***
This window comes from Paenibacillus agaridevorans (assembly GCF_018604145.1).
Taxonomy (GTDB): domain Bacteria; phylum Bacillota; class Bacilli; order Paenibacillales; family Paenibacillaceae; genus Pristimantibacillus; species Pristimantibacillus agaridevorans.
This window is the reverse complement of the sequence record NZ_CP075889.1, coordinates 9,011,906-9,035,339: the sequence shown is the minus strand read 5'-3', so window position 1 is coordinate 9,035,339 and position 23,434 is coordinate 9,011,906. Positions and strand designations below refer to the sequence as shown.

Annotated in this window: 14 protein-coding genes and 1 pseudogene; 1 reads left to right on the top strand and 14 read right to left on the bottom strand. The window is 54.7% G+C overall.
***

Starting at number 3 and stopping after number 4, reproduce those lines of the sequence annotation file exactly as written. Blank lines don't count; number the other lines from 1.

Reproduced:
This window is the reverse complement of the sequence record NZ_CP075889.1, coordinates 9,011,906-9,035,339: the sequence shown is the minus strand read 5'-3', so window position 1 is coordinate 9,035,339 and position 23,434 is coordinate 9,011,906. Positions and strand designations below refer to the sequence as shown.

Annotated in this window: 14 protein-coding genes and 1 pseudogene; 1 reads left to right on the top strand and 14 read right to left on the bottom strand. The window is 54.7% G+C overall.